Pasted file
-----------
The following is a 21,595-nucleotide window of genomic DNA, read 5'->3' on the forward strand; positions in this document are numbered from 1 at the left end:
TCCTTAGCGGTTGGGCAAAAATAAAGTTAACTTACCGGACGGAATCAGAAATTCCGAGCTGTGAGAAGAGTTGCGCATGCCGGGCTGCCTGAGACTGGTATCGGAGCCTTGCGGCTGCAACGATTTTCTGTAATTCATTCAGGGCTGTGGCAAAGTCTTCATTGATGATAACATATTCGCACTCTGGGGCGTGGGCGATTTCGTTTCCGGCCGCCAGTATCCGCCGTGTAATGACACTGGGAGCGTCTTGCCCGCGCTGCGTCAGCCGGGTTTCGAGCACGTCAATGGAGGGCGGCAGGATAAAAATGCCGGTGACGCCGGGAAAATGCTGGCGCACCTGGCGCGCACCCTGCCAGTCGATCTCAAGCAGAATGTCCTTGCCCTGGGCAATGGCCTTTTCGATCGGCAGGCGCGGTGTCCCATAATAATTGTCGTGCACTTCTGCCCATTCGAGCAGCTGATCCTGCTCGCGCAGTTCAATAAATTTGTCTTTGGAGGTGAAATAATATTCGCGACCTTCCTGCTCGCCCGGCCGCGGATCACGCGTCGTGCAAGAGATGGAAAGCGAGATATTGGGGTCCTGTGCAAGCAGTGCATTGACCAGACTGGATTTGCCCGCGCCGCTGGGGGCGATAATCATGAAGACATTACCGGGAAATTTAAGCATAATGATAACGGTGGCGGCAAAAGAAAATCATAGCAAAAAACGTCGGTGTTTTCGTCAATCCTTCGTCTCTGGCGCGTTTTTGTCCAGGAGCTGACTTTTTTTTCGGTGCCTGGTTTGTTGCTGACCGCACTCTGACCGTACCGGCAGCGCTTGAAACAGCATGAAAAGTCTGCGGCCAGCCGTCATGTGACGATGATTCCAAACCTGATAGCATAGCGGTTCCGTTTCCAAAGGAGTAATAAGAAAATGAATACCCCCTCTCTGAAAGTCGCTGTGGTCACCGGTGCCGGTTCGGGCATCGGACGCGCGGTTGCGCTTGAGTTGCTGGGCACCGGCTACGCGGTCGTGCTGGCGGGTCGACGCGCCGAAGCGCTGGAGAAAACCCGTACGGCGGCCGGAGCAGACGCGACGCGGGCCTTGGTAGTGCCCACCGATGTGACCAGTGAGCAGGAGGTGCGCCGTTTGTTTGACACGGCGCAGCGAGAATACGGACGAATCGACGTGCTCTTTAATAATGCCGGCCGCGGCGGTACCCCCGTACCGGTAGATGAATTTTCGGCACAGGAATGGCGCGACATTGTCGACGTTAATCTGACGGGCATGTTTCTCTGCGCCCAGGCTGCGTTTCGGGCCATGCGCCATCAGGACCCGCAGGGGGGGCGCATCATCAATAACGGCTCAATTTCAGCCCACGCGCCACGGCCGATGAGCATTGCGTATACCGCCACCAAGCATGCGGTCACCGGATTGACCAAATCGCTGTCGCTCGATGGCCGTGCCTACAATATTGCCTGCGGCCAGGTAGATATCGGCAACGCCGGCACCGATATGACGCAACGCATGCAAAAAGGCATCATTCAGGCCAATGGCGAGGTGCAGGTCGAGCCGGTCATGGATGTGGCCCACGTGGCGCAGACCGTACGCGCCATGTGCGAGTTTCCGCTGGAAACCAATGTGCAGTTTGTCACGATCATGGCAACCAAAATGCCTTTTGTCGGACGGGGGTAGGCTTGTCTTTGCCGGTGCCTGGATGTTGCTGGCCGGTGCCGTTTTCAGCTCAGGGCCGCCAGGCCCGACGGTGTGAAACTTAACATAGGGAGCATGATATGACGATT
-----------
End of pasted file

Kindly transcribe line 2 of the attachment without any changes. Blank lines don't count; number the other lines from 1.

TCCTTAGCGGTTGGGCAAAAATAAAGTTAACTTACCGGACGGAATCAGAAATTCCGAGCTGTGAGAAGAGTTGCGCATGCCGGGCTGCCTGAGACTGGTATCGGAGCCTTGCGGCTGCAACGATTTTCTGTAATTCATTCAGGGCTGTGGCAAAGTCTTCATTGATGATAACATATTCGCACTCTGGGGCGTGGGCGATTTCGTTTCCGGCCGCCAGTATCCGCCGTGTAATGACACTGGGAGCGTCTTGCCCGCGCTGCGTCAGCCGGGTTTCGAGCACGTCAATGGAGGGCGGCAGGATAAAAATGCCGGTGACGCCGGGAAAATGCTGGCGCACCTGGCGCGCACCCTGCCAGTCGATCTCAAGCAGAATGTCCTTGCCCTGGGCAATGGCCTTTTCGATCGGCAGGCGCGGTGTCCCATAATAATTGTCGTGCACTTCTGCCCATTCGAGCAGCTGATCCTGCTCGCGCAGTTCAATAAATTTGTCTTTGGAGGTGAAATAATATTCGCGACCTTCCTGCTCGCCCGGCCGCGGATCACGCGTCGTGCAAGAGATGGAAAGCGAGATATTGGGGTCCTGTGCAAGCAGTGCATTGACCAGACTGGATTTGCCCGCGCCGCTGGGGGCGATAATCATGAAGACATTACCGGGAAATTTAAGCATAATGATAACGGTGGCGGCAAAAGAAAATCATAGCAAAAAACGTCGGTGTTTTCGTCAATCCTTCGTCTCTGGCGCGTTTTTGTCCAGGAGCTGACTTTTTTTTCGGTGCCTGGTTTGTTGCTGACCGCACTCTGACCGTACCGGCAGCGCTTGAAACAGCATGAAAAGTCTGCGGCCAGCCGTCATGTGACGATGATTCCAAACCTGATAGCATAGCGGTTCCGTTTCCAAAGGAGTAATAAGAAAATGAATACCCCCTCTCTGAAAGTCGCTGTGGTCACCGGTGCCGGTTCGGGCATCGGACGCGCGGTTGCGCTTGAGTTGCTGGGCACCGGCTACGCGGTCGTGCTGGCGGGTCGACGCGCCGAAGCGCTGGAGAAAACCCGTACGGCGGCCGGAGCAGACGCGACGCGGGCCTTGGTAGTGCCCACCGATGTGACCAGTGAGCAGGAGGTGCGCCGTTTGTTTGACACGGCGCAGCGAGAATACGGACGAATCGACGTGCTCTTTAATAATGCCGGCCGCGGCGGTACCCCCGTACCGGTAGATGAATTTTCGGCACAGGAATGGCGCGACATTGTCGACGTTAATCTGACGGGCATGTTTCTCTGCGCCCAGGCTGCGTTTCGGGCCATGCGCCATCAGGACCCGCAGGGGGGGCGCATCATCAATAACGGCTCAATTTCAGCCCACGCGCCACGGCCGATGAGCATTGCGTATACCGCCACCAAGCATGCGGTCACCGGATTGACCAAATCGCTGTCGCTCGATGGCCGTGCCTACAATATTGCCTGCGGCCAGGTAGATATCGGCAACGCCGGCACCGATATGACGCAACGCATGCAAAAAGGCATCATTCAGGCCAATGGCGAGGTGCAGGTCGAGCCGGTCATGGATGTGGCCCACGTGGCGCAGACCGTACGCGCCATGTGCGAGTTTCCGCTGGAAACCAATGTGCAGTTTGTCACGATCATGGCAACCAAAATGCCTTTTGTCGGACGGGGGTAGGCTTGTCTTTGCCGGTGCCTGGATGTTGCTGGCCGGTGCCGTTTTCAGCTCAGGGCCGCCAGGCCCGACGGTGTGAAACTTAACATAGGGAGCATGATATGACGATT